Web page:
Merkley, Brown, Warren Press Regulators for Greater Transparency on Volcker Rule Enforcement

Merkley, Brown, Warren Press Regulators for Greater Transparency on Volcker Rule Enforcement

Senators’ push comes as Trump regulators attempt to rewrite and weaken the rule

WASHINGTON, D.C. – Oregon’s Senator Jeff Merkley, a co-author of the Volcker Rule, today joined with Banking Committee Ranking Member Sherrod Brown (D-OH) and Sen. Elizabeth Warren (D-MA) to urgently press federal financial regulators for more transparency about how the Volcker Rule is currently being enforced.

The Volcker Rule, which requires a separation of hedge fund-like activities from traditional banking, is one of the most significant provisions of the landmark 2010 Wall Street reform law known as Dodd-Frank. The Senators’ request, addressed to all five federal regulators in charge of enforcing the Volcker Rule, was sent amid ongoing efforts by Trump appointees to weaken the rule.

“We respectfully but urgently request that you share with Congress quantitative data and metrics demonstrating banks’ activities under the Volcker Rule, along with the agencies’ standards used to demonstrate compliance, the penalties for non-compliance, and banks’ success or failure at achieving compliance,” wrote the Senators. “This should include the seven factors that banks are required to report to the agencies for each trading desk, along with a description of how frequently examiners at the agencies have used the quantitative metrics to date, including how metrics are used to evaluate compliance with the Volcker Rule.”

They continued, “It is critical that this information and data is publicly available before the end of the comment period,” referring to the public comment period for the recent efforts to weaken the rule.

“Congress intended for the Volcker Rule to function as a modern-day Glass-Steagall Act, acting as a firewall to safeguard traditional loan-making and deposit-taking at banks from high-risk bets that put customers and the financial system at risk. Congress and the public deserve to be able to evaluate it,” they concluded.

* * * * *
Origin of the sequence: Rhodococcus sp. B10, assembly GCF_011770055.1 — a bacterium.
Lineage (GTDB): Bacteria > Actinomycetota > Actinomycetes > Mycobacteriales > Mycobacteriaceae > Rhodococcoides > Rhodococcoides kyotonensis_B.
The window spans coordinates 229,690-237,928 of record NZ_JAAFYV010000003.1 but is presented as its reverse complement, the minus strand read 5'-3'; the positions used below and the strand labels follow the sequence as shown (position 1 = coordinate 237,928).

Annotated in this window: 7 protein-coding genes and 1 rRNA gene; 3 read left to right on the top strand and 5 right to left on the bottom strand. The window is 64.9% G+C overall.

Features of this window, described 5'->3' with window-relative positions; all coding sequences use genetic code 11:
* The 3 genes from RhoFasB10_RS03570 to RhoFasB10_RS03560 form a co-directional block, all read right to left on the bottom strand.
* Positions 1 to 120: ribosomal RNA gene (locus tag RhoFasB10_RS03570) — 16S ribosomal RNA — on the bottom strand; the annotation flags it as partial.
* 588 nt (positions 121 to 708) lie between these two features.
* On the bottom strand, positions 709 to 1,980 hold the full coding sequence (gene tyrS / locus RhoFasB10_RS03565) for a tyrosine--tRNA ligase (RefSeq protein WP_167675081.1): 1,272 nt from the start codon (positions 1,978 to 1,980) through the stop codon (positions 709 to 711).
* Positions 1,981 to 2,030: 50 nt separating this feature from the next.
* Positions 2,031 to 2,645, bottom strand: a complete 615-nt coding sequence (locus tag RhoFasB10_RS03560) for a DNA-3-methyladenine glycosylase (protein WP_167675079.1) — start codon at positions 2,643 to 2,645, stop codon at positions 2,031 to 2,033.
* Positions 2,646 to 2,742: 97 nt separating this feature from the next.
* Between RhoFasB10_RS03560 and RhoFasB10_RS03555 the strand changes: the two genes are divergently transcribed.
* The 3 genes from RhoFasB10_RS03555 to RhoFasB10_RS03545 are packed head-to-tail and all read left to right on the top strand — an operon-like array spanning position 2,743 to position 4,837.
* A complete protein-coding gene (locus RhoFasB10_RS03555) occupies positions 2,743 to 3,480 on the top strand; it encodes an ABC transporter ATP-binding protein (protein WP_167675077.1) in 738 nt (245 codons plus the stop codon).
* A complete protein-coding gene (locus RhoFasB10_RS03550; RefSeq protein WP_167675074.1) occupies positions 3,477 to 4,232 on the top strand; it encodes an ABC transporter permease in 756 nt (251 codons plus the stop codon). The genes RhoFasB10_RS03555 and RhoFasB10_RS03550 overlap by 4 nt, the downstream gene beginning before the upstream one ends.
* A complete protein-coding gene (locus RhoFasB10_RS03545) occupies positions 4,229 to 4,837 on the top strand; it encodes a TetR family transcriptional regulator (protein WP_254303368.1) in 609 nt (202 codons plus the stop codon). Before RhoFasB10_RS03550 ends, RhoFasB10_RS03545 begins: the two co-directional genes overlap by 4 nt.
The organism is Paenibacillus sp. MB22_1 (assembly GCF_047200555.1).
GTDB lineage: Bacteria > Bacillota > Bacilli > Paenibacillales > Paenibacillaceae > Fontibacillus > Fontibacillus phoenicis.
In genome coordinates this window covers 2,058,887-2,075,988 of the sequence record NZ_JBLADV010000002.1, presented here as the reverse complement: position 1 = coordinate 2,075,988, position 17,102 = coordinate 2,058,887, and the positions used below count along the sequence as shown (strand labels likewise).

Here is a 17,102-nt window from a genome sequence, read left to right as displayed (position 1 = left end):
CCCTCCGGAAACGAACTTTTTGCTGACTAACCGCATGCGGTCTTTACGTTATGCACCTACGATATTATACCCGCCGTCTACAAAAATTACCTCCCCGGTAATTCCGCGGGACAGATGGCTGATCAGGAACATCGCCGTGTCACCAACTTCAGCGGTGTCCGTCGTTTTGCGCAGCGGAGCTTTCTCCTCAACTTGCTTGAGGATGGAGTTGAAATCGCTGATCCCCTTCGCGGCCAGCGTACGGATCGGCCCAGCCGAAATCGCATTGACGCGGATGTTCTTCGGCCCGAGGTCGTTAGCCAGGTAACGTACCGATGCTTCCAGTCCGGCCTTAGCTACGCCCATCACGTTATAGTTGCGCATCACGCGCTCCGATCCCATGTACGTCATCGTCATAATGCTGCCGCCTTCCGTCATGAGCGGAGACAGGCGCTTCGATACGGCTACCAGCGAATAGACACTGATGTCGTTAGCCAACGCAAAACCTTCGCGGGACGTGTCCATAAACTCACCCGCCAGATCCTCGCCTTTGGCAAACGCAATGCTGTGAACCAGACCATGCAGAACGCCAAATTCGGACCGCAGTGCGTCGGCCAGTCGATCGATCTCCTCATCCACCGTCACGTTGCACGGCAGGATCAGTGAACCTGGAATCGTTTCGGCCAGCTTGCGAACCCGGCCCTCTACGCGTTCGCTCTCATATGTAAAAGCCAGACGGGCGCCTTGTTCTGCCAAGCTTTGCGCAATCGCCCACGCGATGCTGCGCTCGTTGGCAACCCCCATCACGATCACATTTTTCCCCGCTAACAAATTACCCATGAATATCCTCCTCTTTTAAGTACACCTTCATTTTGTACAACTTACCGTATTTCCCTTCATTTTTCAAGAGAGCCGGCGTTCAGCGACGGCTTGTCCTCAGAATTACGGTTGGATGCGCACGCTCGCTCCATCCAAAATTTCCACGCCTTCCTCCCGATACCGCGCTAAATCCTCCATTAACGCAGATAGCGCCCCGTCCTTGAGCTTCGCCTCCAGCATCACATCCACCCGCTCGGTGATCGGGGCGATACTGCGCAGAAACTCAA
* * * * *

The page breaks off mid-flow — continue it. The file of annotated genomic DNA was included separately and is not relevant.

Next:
The full text of the letter follows below, and a pdf of the letter can be found here.

 

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Dear Comptroller Otting, Chairman Powell, Chairman McWilliams, Chairman Clayton, and Chairman Giancarlo:

 

In response to the financial crisis, Congress in 2010 passed the Dodd-Frank Wall Street Reform and Consumer Protection Act (Wall Street Reform). With the Merkley-Levin Amendment, the law included the “Volcker Rule,” a prohibition on banks engaging in some of the risky trading activities and fund investments that exacerbated significant weaknesses in the banking system and required unprecedented bailouts of the financial sector.[1]

 

Repeated delays have slowed the implementation and enforcement of the law. Just as troubling, though, is the limited transparency into the data and metrics used by the federal financial regulators in order to understand if the provision has been effective at obtaining the change that Congress intended. 

 

While many large global banks covered by the Volcker Rule have shed their standalone proprietary trading desks,[2] federal financial regulators must examine financial institutions for Volcker Rule compliance. Your agencies should share with Congress and the public your data and metrics demonstrating the impact of the Volcker Rule on banks’ activities.[3]

 

While financial institutions may argue that disclosing such data and metrics would reveal confidential information, there are undoubtedly multiple ways to avoid any such problems, including delaying the release of the data, withholding the name of the institution at which the trading desk is located, or aggregating data in such a way as to address confidentiality concerns.  Your agencies have acknowledged that since at least May 2017 that they have been “considering whether, and if so how, metrics information should be published, consistent with safeguarding confidential information and preserving the usefulness of the information.”[4] The agencies have had ample time to devise ways to safeguard confidential information; the time has come to effectuate these changes, particularly given the public’s need to understand the impact of the Volcker Rule in light of the agencies’ proposed changes.

 

Exacerbating the problem around data and metrics transparency is a lack of specifics on how your agencies are examining, supervising, and enforcing for Volcker Rule compliance, how data is being shared between your agencies, and the penalties for violations. Without such transparency, accountability is almost certainly impossible, and the American people will continue to doubt that meaningful financial reform is occurring.